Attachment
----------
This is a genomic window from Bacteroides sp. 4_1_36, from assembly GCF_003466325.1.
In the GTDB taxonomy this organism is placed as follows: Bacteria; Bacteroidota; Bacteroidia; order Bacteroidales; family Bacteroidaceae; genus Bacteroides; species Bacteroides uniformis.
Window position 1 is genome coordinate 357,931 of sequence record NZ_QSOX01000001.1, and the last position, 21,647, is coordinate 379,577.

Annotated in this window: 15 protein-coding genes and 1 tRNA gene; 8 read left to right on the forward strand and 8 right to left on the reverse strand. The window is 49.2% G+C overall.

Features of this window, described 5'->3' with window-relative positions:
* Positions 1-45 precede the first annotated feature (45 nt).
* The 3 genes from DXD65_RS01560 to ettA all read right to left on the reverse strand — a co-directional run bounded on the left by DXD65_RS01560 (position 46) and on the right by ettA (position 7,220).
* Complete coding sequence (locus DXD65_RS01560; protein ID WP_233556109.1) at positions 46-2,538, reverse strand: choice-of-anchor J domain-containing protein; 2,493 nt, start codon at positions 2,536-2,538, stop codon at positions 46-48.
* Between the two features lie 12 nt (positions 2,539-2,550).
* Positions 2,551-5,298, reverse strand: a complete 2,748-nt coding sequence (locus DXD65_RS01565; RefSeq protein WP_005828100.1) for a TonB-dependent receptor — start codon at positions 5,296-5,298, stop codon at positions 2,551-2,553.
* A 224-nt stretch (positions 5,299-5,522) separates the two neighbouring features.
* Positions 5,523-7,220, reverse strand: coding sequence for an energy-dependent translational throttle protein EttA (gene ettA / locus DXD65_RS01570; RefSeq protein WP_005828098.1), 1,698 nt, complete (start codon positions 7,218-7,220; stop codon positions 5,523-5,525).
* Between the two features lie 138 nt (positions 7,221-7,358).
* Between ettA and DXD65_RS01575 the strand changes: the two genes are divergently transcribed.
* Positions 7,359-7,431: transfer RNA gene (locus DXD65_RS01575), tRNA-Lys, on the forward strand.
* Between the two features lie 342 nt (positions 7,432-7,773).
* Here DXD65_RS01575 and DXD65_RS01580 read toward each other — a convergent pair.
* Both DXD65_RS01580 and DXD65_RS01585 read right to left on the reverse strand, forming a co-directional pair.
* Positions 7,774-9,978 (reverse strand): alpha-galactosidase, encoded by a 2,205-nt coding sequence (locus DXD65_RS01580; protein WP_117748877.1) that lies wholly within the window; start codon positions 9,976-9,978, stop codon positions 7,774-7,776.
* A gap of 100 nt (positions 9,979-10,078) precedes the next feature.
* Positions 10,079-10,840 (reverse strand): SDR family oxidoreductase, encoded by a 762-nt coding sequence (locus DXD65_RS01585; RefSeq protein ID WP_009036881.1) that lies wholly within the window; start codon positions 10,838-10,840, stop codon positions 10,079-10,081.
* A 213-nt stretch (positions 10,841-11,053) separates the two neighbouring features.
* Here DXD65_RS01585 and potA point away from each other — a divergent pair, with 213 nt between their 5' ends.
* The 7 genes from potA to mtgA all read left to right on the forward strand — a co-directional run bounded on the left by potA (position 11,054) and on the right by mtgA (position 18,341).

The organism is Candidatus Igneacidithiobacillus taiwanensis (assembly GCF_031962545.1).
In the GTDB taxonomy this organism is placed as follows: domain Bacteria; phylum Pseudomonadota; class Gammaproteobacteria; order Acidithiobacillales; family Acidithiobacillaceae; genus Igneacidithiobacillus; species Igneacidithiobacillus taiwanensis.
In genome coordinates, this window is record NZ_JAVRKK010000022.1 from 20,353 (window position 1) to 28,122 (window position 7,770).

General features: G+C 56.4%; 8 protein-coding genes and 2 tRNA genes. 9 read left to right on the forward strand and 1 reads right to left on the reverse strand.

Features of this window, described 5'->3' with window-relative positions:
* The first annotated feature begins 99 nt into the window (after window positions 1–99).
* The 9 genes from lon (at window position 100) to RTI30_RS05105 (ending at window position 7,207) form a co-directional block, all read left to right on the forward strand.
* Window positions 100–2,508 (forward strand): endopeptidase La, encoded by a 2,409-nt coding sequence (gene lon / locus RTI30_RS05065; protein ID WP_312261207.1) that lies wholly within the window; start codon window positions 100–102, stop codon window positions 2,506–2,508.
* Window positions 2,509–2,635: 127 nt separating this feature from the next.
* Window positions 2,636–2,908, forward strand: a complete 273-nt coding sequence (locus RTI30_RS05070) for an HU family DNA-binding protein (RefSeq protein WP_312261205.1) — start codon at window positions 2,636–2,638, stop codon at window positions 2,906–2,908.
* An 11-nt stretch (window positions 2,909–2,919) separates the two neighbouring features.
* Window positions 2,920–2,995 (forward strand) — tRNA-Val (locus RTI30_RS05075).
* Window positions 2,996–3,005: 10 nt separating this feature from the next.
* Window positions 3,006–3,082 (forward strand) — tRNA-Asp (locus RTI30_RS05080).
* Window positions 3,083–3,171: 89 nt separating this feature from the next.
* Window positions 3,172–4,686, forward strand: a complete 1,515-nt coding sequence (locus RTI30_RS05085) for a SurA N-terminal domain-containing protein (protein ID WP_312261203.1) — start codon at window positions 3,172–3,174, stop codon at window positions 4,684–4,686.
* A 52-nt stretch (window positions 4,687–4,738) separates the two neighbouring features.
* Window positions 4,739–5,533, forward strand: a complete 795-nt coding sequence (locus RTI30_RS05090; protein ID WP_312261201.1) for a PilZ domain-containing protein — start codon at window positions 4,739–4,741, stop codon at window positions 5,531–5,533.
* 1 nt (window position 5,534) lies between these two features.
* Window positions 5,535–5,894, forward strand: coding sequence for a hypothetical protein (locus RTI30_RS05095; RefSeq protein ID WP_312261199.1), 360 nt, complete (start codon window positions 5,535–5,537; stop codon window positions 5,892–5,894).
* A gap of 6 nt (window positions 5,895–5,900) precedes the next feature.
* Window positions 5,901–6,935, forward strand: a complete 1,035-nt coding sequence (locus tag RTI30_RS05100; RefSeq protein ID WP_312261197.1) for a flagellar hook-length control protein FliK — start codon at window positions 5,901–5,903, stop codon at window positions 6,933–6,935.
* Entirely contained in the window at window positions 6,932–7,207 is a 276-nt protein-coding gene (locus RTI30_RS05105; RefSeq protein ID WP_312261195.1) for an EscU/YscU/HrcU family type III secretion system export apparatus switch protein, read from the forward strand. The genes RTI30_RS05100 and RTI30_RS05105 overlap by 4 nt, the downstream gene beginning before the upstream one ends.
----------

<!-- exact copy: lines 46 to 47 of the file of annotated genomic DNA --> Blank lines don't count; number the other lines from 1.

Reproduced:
* Window positions 5,901–6,935, forward strand: a complete 1,035-nt coding sequence (locus tag RTI30_RS05100; RefSeq protein ID WP_312261197.1) for a flagellar hook-length control protein FliK — start codon at window positions 5,901–5,903, stop codon at window positions 6,933–6,935.
* Entirely contained in the window at window positions 6,932–7,207 is a 276-nt protein-coding gene (locus RTI30_RS05105; RefSeq protein ID WP_312261195.1) for an EscU/YscU/HrcU family type III secretion system export apparatus switch protein, read from the forward strand. The genes RTI30_RS05100 and RTI30_RS05105 overlap by 4 nt, the downstream gene beginning before the upstream one ends.